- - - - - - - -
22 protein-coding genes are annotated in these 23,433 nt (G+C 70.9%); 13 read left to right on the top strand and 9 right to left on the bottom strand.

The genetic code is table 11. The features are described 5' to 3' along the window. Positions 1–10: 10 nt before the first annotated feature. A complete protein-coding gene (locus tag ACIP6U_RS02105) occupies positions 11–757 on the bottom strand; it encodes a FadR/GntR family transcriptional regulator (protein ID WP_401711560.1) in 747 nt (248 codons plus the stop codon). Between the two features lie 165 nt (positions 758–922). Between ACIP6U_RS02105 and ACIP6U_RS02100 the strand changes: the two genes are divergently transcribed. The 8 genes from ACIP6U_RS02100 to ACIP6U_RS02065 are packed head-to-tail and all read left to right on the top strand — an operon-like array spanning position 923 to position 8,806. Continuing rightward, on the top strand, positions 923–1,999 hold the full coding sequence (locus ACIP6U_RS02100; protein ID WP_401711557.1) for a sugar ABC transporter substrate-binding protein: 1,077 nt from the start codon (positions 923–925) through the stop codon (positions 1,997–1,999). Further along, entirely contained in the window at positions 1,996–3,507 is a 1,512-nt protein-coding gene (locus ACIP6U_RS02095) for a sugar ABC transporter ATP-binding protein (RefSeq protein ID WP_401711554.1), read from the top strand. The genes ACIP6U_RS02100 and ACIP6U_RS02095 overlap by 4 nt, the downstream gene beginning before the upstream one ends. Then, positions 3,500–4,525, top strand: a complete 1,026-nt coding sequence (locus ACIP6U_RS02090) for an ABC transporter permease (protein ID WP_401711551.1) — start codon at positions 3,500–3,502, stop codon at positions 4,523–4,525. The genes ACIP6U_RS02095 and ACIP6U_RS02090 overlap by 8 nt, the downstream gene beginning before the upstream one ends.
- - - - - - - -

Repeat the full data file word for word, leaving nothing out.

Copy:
22 protein-coding genes are annotated in these 23,433 nt (G+C 70.9%); 13 read left to right on the top strand and 9 right to left on the bottom strand.

The genetic code is table 11. The features are described 5' to 3' along the window. Positions 1–10: 10 nt before the first annotated feature. A complete protein-coding gene (locus tag ACIP6U_RS02105) occupies positions 11–757 on the bottom strand; it encodes a FadR/GntR family transcriptional regulator (protein ID WP_401711560.1) in 747 nt (248 codons plus the stop codon). Between the two features lie 165 nt (positions 758–922). Between ACIP6U_RS02105 and ACIP6U_RS02100 the strand changes: the two genes are divergently transcribed. The 8 genes from ACIP6U_RS02100 to ACIP6U_RS02065 are packed head-to-tail and all read left to right on the top strand — an operon-like array spanning position 923 to position 8,806. Continuing rightward, on the top strand, positions 923–1,999 hold the full coding sequence (locus ACIP6U_RS02100; protein ID WP_401711557.1) for a sugar ABC transporter substrate-binding protein: 1,077 nt from the start codon (positions 923–925) through the stop codon (positions 1,997–1,999). Further along, entirely contained in the window at positions 1,996–3,507 is a 1,512-nt protein-coding gene (locus ACIP6U_RS02095) for a sugar ABC transporter ATP-binding protein (RefSeq protein ID WP_401711554.1), read from the top strand. The genes ACIP6U_RS02100 and ACIP6U_RS02095 overlap by 4 nt, the downstream gene beginning before the upstream one ends. Then, positions 3,500–4,525, top strand: a complete 1,026-nt coding sequence (locus ACIP6U_RS02090) for an ABC transporter permease (protein ID WP_401711551.1) — start codon at positions 3,500–3,502, stop codon at positions 4,523–4,525. The genes ACIP6U_RS02095 and ACIP6U_RS02090 overlap by 8 nt, the downstream gene beginning before the upstream one ends.